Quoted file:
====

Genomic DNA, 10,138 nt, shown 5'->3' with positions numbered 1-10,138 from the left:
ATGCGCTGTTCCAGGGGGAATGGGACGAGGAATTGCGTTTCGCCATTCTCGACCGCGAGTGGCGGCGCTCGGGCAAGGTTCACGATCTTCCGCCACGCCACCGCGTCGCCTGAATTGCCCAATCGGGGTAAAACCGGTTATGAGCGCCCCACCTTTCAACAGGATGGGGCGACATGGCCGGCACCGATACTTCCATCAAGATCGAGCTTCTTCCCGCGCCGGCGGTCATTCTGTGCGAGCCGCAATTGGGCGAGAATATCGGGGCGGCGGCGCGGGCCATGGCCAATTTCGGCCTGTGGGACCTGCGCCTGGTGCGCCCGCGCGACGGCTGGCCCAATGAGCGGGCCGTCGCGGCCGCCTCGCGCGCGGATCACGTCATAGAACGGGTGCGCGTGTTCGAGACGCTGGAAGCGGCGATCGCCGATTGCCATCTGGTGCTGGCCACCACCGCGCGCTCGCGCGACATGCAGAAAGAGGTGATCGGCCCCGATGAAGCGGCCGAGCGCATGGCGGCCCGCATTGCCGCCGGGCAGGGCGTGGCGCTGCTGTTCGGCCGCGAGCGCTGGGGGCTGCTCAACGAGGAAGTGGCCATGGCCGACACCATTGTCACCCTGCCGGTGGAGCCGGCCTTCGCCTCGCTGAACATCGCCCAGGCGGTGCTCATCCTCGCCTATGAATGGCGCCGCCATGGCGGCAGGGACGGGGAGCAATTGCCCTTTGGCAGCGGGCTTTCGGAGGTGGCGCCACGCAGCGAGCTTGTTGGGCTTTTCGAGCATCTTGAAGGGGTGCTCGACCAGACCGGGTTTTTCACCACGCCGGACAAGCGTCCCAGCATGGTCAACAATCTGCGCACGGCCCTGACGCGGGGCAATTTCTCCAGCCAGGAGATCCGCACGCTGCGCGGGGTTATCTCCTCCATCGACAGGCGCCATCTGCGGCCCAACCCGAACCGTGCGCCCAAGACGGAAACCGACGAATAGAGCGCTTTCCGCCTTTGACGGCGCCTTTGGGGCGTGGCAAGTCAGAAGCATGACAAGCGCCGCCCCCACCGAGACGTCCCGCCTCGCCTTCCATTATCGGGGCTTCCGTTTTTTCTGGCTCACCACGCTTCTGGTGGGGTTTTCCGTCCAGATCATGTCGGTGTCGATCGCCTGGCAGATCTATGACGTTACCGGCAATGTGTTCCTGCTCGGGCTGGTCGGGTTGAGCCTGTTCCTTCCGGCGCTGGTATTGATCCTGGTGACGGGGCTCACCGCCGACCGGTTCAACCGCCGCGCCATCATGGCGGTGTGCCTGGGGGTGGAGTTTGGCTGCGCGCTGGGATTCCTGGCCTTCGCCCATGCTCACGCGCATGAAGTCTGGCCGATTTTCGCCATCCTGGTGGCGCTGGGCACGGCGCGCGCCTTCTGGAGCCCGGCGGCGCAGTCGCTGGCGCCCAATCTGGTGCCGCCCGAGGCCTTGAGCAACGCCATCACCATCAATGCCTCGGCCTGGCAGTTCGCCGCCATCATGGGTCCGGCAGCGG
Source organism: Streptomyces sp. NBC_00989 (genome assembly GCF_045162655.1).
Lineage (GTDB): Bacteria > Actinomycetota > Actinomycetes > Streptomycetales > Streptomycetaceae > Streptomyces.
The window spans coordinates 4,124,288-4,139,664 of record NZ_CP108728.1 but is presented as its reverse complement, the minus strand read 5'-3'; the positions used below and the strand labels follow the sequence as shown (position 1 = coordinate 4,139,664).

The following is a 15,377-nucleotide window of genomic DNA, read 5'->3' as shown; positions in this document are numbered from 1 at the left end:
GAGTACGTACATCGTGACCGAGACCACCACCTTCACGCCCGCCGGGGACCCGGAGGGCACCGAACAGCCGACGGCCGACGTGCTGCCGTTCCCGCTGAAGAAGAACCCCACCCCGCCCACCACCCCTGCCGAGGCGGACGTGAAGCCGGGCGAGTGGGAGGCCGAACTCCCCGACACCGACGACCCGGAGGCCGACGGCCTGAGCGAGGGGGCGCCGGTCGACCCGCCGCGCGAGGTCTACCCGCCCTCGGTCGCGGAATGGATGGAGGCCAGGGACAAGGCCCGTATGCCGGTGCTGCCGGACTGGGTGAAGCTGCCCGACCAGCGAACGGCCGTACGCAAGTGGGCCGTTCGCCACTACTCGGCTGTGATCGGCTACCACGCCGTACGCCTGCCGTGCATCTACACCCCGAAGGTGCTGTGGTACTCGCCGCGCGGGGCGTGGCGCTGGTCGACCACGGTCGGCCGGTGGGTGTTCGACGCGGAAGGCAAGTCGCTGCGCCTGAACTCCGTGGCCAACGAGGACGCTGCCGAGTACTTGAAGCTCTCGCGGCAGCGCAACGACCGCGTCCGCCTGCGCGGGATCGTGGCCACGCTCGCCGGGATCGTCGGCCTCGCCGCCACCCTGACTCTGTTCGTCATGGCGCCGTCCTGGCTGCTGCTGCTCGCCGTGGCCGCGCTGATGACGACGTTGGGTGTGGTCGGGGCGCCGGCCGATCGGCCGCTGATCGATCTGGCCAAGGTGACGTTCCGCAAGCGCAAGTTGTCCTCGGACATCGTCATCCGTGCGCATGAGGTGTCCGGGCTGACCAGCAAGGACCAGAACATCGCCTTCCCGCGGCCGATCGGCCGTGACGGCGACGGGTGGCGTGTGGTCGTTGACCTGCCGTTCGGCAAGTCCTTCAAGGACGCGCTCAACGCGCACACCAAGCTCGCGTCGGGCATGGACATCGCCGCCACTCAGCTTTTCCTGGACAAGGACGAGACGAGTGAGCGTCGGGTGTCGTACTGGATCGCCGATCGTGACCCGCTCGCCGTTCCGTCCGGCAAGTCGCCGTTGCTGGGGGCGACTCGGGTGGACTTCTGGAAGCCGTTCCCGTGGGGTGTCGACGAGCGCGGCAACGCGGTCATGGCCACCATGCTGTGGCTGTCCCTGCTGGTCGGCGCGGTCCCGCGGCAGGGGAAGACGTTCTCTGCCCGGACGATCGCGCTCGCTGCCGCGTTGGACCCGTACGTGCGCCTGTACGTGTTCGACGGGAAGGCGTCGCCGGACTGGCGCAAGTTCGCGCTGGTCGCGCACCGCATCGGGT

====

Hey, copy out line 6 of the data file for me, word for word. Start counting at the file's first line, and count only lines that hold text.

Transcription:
The following is a 15,377-nucleotide window of genomic DNA, read 5'->3' as shown; positions in this document are numbered from 1 at the left end: